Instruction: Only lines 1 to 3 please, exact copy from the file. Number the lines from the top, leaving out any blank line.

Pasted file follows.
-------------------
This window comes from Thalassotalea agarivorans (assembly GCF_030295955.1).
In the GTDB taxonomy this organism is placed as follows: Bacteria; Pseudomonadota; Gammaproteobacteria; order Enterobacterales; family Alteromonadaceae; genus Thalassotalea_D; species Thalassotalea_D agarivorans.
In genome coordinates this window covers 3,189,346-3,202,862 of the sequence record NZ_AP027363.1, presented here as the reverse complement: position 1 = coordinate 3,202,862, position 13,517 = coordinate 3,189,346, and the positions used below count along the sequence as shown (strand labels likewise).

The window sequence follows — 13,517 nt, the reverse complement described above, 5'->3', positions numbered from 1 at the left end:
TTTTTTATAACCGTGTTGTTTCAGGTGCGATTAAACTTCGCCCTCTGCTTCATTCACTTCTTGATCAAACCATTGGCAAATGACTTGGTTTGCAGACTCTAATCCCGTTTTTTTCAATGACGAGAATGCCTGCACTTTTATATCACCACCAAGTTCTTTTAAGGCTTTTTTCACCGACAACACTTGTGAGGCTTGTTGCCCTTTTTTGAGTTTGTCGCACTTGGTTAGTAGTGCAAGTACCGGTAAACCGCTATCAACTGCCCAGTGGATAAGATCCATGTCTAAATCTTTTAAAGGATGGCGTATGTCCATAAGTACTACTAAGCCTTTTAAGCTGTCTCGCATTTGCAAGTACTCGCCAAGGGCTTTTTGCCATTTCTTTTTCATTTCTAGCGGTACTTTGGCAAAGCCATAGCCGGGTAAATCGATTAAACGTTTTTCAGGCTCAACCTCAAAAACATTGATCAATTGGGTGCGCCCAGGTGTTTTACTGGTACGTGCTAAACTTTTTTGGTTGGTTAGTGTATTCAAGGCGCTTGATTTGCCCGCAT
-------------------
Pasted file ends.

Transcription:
This window comes from Thalassotalea agarivorans (assembly GCF_030295955.1).
In the GTDB taxonomy this organism is placed as follows: Bacteria; Pseudomonadota; Gammaproteobacteria; order Enterobacterales; family Alteromonadaceae; genus Thalassotalea_D; species Thalassotalea_D agarivorans.
In genome coordinates this window covers 3,189,346-3,202,862 of the sequence record NZ_AP027363.1, presented here as the reverse complement: position 1 = coordinate 3,202,862, position 13,517 = coordinate 3,189,346, and the positions used below count along the sequence as shown (strand labels likewise).